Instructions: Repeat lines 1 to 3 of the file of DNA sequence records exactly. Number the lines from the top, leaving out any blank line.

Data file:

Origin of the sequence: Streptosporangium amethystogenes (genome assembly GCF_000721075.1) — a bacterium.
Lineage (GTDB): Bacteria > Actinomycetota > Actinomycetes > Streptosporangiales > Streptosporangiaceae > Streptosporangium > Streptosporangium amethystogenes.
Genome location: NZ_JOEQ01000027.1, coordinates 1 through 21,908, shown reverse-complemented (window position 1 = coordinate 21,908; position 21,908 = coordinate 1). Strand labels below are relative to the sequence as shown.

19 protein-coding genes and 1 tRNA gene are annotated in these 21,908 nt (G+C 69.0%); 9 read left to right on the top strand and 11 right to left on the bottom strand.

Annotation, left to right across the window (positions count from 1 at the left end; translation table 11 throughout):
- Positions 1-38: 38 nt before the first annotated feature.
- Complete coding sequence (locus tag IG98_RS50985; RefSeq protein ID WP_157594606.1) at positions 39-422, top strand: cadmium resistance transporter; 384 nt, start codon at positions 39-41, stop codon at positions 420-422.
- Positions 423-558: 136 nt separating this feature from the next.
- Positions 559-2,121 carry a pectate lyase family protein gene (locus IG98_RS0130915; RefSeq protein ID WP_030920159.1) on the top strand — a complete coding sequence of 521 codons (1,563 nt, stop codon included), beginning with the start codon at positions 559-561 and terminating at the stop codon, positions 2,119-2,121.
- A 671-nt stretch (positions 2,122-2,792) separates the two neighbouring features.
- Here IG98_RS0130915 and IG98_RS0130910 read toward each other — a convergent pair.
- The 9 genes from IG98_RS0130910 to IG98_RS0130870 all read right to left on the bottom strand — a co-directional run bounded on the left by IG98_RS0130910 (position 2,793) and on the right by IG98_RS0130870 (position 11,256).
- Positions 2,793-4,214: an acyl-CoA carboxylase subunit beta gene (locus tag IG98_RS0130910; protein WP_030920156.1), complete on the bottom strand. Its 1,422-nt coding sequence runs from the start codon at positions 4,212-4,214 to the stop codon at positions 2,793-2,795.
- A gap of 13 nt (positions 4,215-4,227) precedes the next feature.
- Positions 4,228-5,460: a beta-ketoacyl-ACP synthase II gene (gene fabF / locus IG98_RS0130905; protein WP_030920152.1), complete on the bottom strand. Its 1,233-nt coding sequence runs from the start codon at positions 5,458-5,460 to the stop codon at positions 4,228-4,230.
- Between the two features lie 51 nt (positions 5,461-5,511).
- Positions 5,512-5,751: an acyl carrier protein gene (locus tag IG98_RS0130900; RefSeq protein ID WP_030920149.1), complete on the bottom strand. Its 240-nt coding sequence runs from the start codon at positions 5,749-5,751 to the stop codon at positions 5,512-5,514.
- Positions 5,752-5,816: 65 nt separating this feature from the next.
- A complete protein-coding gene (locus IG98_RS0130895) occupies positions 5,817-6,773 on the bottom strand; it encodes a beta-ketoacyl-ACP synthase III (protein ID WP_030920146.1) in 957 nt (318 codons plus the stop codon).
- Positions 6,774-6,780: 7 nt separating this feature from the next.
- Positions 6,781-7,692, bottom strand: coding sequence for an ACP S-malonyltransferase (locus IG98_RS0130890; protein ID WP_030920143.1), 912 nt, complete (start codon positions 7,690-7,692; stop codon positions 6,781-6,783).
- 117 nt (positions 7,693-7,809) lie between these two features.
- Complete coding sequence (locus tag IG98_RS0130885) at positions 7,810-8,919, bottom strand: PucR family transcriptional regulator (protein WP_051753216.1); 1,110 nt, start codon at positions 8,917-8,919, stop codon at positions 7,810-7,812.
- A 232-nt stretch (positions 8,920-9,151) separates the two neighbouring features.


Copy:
Origin of the sequence: Streptosporangium amethystogenes (genome assembly GCF_000721075.1) — a bacterium.
Lineage (GTDB): Bacteria > Actinomycetota > Actinomycetes > Streptosporangiales > Streptosporangiaceae > Streptosporangium > Streptosporangium amethystogenes.
Genome location: NZ_JOEQ01000027.1, coordinates 1 through 21,908, shown reverse-complemented (window position 1 = coordinate 21,908; position 21,908 = coordinate 1). Strand labels below are relative to the sequence as shown.